An unsettled weather pattern is forecast to persist this week, bringing frequent rain chances through the 143rd Preakness Stakes on Saturday. But the heaviest rain is likely to pass before revelers gather at Pimlico Race Course.
In recent years, the Preakness Infield has felt like a standalone concert and all-day drinking party for millennials, curiously placed next to one of the biggest horse races in the world. But on Saturday, InfieldFest will see major changes designed to bridge that generational gap.
Hall of Fame trainer D. Wayne Lukas has the same route when he comes to Pimlico for the Preakness, and it often winds up in the winner's circle.
Prado, a longtime rider on the Maryland circuit, won aboard Anthony Merlino’s Thefundsarelow in the sixth race Tuesday at Parx in Bensalem, Pa.
With trainer Chad Brown not expected until later in the week, assistant trainer Jose Hernandez works out Kentucky Derby runner-up Good Magic Tuesday at Pimlico.
After earning a trip to Pimlico by winning last month's Tesio Stakes at Laurel, Diamond King is hoping to give trainer John Servis and part owner Chuck Zacney a chance at a second Preakness victory.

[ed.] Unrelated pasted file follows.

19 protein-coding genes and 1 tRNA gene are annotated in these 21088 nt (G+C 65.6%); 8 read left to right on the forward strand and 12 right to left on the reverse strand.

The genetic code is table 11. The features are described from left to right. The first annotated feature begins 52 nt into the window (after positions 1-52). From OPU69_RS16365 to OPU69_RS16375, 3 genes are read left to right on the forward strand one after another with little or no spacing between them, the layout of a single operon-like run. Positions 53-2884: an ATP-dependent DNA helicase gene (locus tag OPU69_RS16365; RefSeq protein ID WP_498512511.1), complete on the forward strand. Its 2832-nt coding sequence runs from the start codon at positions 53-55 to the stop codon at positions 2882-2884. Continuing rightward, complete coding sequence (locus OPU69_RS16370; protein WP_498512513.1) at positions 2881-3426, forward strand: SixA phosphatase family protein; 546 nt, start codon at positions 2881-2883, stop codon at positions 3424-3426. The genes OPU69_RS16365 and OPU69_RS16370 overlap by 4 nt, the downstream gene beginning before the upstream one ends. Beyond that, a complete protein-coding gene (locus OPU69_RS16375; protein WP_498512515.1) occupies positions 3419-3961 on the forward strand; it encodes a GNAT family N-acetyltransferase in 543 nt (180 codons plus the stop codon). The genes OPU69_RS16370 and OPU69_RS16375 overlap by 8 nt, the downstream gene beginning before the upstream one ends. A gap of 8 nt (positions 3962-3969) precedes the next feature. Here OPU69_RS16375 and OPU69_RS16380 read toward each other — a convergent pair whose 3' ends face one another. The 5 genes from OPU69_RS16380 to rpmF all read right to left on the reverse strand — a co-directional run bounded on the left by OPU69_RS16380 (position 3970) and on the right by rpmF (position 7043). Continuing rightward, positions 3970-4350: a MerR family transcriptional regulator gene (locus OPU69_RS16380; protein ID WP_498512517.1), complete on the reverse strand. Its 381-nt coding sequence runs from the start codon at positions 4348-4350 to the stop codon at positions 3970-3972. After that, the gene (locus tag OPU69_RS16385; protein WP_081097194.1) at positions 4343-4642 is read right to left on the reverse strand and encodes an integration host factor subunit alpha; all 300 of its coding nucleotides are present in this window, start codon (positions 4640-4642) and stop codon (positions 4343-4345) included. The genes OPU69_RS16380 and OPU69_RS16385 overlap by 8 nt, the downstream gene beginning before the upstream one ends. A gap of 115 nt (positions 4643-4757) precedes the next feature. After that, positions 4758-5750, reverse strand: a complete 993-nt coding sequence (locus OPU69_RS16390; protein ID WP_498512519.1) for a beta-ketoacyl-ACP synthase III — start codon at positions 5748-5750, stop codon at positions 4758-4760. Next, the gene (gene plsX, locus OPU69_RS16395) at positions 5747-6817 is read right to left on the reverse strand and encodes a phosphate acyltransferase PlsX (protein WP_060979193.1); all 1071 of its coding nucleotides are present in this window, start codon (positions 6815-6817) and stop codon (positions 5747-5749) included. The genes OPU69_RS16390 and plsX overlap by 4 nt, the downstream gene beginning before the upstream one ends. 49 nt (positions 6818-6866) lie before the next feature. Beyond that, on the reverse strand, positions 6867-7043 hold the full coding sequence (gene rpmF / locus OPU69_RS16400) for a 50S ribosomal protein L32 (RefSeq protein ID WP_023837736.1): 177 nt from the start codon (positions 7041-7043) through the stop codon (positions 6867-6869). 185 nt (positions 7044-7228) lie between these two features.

D. Wayne Lukas-trained horses Sporting Chance and Bravazo were the first to hit the track at Pimlico on Tuesday in preparation of 143rd Preakness.
"I was pretty impressed myself," Justify trainer Bob Baffert said. "Usually, all my Derby winners, it takes them about five days to really snap out of it. But he was pretty sharp the whole time."
History has always preceded the arrival of the reigning Derby champion in Maryland, a well-worn reminder that there is no such thing as a sure thing, not for bettors. Justify is this year’s early Preakness favorite, undefeated in four races, the last a convincing May 5 win at Churchill Downs.
Mother’s Day weekend proved to be a tumultuous one for the 2018 Preakness field, with trainer Chad Brown committing Kentucky Derby runner-up Good Magic to a rematch with Justify while Bolt d’Oro’s trainer-owner Mick Ruis pointed his contender to New York rather than Baltimore.
The potential Preakness field grew stronger Thursday with the news that Bolt d'Oro is pointed toward the race. Meanwhile, Justify helped allay fears about his left rear hoof with a comfortable gallop in Kentucky.
The Preakness — Maryland’s largest and splashiest sporting event — will return in 2019 to the faded Baltimore horse track for one more year.
Preakness, the namesake of the middle leg of thoroughbred racing's Triple Crown, won the Dinner Party Stakes at the inaugural Pimlico Race Course meeting.